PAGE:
Red Bull’s pace and Hamilton’s fumble (Japanese Grand Prix analysis)

Posted on | Author Keith Collantine

Vettel routed the field at Suzuka - but it should have been a Red Bull one-two
Vettel routed the field at Suzuka - but it should have been a Red Bull one-two

A look at the data from the Japanese Grand Prix just how far ahead Red Bull were – and how they should have had a one-two at a track that suited the RB5 perfectly.

See below for the analysis in full, including the battle between Jarno Trulli and Lewis Hamilton and how Jenson Button salvaged a point.

The start

Japanese Grand Prix lap 1 (click to enlarge)
Japanese Grand Prix lap 1 (click to enlarge)

As we’ve seen before at Suzuka, the short run to the first corner and the long sequence of bends that follows it makes it difficult to gain places at the start.

Hamilton got passt Trulli thanks to his KERS, and Sebastien Buemi fell to the back of the field as he was left standing at the start. Other than that it was pretty much follow-my-leader.

How Trulli passed Hamilton

Lewis Hamilton vs Jarno Trulli (click to enlarge)
Lewis Hamilton vs Jarno Trulli (click to enlarge)

McLaren told Hamilton he needed a three second lead over Trulli
before his final pit stop to ensure he would stay ahead of the Toyota.

The lap before Hamilton came in Trulli was 3.09s behind. But Hamilton’s stuttering getaway from the pits cost him 1.7s. A shame, because the Trulli came out 1.3s ahead. We missed what would have been an side-by-side dash into the first corner…

Red Bull’s pace

Red Bull's pace at Suzuka (click to enlarge)
Red Bull's pace at Suzuka (click to enlarge)

As we’ve seen before this year, show Red Bull a track with a lot of high-speed corners and they’re very difficult to keep up with.

Sebastian Vettel‘s pace was obvious as he scorched away at the start and led every lap of the race.

But further back, Mark Webber was also impressive – look at the consistently fast laps he ground out during his longest stint.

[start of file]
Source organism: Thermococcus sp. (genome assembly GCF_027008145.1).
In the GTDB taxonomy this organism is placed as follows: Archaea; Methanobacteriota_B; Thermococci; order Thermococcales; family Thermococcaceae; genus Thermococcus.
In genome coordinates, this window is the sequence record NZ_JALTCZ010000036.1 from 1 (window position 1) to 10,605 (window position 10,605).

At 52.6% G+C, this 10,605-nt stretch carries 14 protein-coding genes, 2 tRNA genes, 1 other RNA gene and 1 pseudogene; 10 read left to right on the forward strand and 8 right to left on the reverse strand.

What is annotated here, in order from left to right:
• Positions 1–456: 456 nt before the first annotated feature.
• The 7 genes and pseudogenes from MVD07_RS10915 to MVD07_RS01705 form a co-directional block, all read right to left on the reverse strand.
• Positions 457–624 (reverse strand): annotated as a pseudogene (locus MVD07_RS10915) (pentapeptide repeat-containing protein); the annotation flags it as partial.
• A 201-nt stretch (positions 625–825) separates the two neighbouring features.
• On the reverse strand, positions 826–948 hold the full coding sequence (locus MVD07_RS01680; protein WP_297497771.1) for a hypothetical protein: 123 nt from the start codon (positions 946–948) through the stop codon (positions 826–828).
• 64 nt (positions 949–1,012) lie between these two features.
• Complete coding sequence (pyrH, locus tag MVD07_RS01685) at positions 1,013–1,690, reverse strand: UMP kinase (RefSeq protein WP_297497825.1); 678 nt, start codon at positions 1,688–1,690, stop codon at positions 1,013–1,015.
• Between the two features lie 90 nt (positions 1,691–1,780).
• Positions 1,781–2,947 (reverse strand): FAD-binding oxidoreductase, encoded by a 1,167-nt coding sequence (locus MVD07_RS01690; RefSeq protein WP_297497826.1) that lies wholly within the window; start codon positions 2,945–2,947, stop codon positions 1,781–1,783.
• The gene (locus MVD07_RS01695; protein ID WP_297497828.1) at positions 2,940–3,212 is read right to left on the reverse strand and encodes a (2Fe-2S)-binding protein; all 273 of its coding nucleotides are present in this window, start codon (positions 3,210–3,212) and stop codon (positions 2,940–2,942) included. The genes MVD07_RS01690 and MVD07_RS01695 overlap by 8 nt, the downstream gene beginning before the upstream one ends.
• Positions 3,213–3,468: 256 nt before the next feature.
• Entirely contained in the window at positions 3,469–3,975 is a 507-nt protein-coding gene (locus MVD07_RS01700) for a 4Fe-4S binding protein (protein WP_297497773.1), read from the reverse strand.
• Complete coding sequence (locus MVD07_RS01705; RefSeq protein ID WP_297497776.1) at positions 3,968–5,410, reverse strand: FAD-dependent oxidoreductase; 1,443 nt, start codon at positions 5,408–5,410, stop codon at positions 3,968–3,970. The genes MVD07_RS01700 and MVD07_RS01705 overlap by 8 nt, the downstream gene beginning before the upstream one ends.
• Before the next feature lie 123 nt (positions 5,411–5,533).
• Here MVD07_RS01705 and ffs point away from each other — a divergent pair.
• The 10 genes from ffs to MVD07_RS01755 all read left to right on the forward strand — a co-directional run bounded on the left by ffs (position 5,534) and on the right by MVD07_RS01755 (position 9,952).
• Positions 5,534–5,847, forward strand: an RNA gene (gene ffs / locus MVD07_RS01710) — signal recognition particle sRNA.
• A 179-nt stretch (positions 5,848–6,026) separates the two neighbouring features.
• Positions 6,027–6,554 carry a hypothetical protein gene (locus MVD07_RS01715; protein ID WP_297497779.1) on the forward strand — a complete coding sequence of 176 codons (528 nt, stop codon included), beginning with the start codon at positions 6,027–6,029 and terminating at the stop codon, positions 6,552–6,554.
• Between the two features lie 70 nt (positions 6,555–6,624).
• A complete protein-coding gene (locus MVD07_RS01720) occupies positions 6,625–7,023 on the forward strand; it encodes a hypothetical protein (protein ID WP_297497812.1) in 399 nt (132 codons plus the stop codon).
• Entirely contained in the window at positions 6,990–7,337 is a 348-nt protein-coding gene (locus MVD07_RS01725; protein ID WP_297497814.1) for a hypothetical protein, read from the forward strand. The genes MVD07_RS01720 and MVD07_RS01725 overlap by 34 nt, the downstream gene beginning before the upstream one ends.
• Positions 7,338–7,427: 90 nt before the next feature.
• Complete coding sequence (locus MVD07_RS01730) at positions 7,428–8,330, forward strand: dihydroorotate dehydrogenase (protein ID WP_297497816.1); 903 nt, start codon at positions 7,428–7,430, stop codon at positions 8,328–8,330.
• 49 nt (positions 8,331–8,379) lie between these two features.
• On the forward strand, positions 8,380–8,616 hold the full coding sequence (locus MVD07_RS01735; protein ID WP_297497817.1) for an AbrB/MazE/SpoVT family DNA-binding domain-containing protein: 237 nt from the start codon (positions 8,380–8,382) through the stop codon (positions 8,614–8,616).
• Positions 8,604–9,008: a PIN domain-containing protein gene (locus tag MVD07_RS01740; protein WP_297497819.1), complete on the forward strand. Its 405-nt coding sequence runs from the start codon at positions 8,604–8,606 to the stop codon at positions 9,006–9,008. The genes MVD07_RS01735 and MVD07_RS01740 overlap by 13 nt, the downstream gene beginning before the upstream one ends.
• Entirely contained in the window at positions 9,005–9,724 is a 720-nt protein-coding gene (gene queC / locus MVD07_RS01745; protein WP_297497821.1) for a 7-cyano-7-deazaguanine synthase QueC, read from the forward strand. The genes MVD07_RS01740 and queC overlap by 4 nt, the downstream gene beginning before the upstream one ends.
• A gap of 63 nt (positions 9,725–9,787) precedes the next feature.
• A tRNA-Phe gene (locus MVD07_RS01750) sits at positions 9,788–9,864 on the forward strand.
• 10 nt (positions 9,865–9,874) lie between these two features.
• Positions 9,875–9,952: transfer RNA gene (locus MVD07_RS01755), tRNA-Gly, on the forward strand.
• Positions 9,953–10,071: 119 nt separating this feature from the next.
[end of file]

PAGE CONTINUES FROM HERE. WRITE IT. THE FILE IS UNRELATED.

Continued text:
Unfortunately for Red Bull, Webber binned it shortly before the end of the third practice session, consigning him to the back of the grid and ruining his weekend. With a top four start for him this would have been a straightforward one-two for Red Bull.

Race charts

Japanese Grand Prix race chart (click to enlarge)
Japanese Grand Prix race chart (click to enlarge)
Japanese Grand Prix race chart (average lap times) (click to enlarge)
Japanese Grand Prix race chart (average lap times) (click to enlarge)

Button’s pass on Robert Kubica early on may have been assisted by the fact that the BMW was 27.5kg heavier – but it was still another of those crucial early-race passes we’ve seen Button make before this year.

Without it he wouldn’t have been in a position to profit from the Adrian SutilHeikki Kovalainen collision, and ultimately climb into a points position having started tenth.

Button may have voiced his objection to the advantage Nico Rosberg got under the safety car. But privately he may reflect that had the race run its course, the Williams could easily have come out between the Brawns, costing him a precious point.

Here are more details on the stewards’ investigation into Rosberg’s driving during the safety car period.

Japanese Grand Prix lap chart (click to enlarge)
Japanese Grand Prix lap chart (click to enlarge)

Japanese Grand Prix